And then comes Caldera’s most controversial moments. First, on the day of the 92 coup, he did not back it, but justified it. Curiously, Eduardo Fernandez went to join Carlos Andres Perez at the TV station where he had fled, in order to defend democracy. That was the end of Fernandez’ political career.

Even if Fernandez tried again to be candidate in the next election in 1994, he opened the party to too much democracy, allowing non-members to vote in a primary, except that surprisingly, people chose Oswaldo Alvarez Paz, the Governor of Zulia and not him. Caldera did not even try to participate, he was outside the country. He returned two months later and announced he would be the candidate of a coalition of left wing parties, including MAS (Socialists), PCV (Communists), MEP and URD, creating the Convergencia party. He won thanks to these parties, the people from COPEI who voted for him and those that thought Caldera represented their dissatisfaction with the way the country was going. And it was that speech in 1992 that gained him that reputation and was key in his win. In some sense he was the first beneficiary of the coup. Caldera really thought he could be the one to run the country peaceful for five years, even if he only got 30% of the vote.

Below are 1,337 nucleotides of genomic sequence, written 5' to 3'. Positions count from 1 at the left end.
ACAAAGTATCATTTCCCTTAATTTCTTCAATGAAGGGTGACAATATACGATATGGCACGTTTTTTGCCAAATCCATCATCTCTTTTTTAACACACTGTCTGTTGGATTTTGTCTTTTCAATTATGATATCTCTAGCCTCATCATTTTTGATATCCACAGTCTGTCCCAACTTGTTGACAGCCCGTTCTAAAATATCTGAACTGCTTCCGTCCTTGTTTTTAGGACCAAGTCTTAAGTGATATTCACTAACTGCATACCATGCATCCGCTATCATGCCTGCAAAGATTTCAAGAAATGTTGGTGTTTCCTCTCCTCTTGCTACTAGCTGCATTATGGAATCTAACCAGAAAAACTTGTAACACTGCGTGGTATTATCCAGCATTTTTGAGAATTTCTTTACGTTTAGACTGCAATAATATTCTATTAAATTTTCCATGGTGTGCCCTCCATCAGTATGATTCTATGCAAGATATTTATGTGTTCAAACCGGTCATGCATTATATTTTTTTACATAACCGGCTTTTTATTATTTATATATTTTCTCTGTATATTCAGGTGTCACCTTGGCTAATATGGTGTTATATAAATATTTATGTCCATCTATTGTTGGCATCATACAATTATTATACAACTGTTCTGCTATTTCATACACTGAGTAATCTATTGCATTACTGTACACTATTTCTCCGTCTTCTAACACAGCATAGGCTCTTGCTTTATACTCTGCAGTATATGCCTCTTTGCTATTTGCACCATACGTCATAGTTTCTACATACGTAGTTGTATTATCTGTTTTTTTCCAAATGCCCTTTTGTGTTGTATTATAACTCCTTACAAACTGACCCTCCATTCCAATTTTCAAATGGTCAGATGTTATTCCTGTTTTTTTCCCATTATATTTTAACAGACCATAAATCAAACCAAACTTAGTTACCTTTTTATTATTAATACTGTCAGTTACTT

I really don’t assign much importance to Caldera pardoning Chavez. It was the natural thing for him to do, the continuation of his “pacification” policies of his first term. They worked in the late 60’s, it is typical to think that the same trick will work twice. It back lashed, but I think every other candidate would have done the same and if Chavez had not been pardoned, another group of military leaders would have overthrown the Government and freed Chavez anyway. Chavez would have gotten to the top by elections or by force anyway.

Caldera’s second term reflected his arrogance. While there was going to be a financial crisis created in the years before him, the whole crisis unraveled when he decided to remove the President of the Central Bank. The whole crisis was mismanaged, taking the currency from around Bs. 50 per dollar to Bs. 120 in a couple of months, as people fled the currency and Caldera threatened to nationalize the banking system. He then established exchange controls, and monthly inflation reached an annualized 120% level in January 1995 which led him to overhaul his Cabinet and bring in Petkoff. Petkoff tried to reform things completing the privatization of CANTV, changing severance pay, opening the oil sector and reforming the local pension system, which was never implemented. It was a completely different second part to the Caldera Government. But then, oil prices collapsed and people felt it hard and the perception of the Government was that it was simply terrible. Chavez came and won.

The rest, as they say is history.

This is my very brief personal view of what Caldera meant to Venezuela, emphasizing the parts that I disagree with that I have read about the last few days. He did participate in establishing the country’s basic modern democracy, but he failed to see the need for opening the political process to younger generations. Perhaps if Caldera had been elected in 1989, the opposition would have swallowed better the same reforms that Carlos Andres Perez enacted but is not given recognition for. Governors were elected thanks to these and a new generation of young politicians was supposed to come from that. Caldera stopped their development, Chavez crushed it.